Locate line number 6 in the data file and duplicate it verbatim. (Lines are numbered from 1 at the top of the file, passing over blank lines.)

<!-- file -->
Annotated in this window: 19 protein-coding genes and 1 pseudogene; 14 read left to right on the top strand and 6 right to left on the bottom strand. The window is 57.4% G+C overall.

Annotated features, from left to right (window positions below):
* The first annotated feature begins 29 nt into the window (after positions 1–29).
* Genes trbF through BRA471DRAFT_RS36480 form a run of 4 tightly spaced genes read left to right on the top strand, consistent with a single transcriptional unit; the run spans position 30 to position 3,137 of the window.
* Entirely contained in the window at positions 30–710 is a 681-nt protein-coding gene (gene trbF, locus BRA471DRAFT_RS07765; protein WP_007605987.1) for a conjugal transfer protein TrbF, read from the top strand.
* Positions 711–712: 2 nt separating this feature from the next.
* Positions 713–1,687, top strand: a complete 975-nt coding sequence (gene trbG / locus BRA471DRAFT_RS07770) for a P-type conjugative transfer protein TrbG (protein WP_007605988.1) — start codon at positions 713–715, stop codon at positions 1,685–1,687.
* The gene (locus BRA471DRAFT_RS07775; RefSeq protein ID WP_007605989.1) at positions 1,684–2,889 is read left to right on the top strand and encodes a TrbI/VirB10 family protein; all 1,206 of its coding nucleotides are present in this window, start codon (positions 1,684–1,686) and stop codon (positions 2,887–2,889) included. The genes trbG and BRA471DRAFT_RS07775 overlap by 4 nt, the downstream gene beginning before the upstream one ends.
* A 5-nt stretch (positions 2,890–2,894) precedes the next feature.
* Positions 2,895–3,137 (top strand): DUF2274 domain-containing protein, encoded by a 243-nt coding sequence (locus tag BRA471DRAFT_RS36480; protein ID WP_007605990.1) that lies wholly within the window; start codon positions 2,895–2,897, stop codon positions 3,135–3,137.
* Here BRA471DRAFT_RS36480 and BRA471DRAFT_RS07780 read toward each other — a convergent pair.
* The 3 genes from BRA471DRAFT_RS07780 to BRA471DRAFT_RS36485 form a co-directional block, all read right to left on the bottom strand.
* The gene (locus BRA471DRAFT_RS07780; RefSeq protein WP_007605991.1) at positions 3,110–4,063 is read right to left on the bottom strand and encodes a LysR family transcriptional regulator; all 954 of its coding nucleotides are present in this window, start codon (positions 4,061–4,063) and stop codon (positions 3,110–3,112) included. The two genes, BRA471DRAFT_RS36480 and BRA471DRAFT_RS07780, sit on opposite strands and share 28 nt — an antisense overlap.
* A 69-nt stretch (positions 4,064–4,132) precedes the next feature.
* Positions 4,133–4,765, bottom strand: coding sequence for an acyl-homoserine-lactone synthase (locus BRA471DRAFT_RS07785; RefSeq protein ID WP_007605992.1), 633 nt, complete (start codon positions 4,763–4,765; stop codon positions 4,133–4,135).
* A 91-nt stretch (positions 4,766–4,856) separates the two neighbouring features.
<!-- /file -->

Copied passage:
* Positions 711–712: 2 nt separating this feature from the next.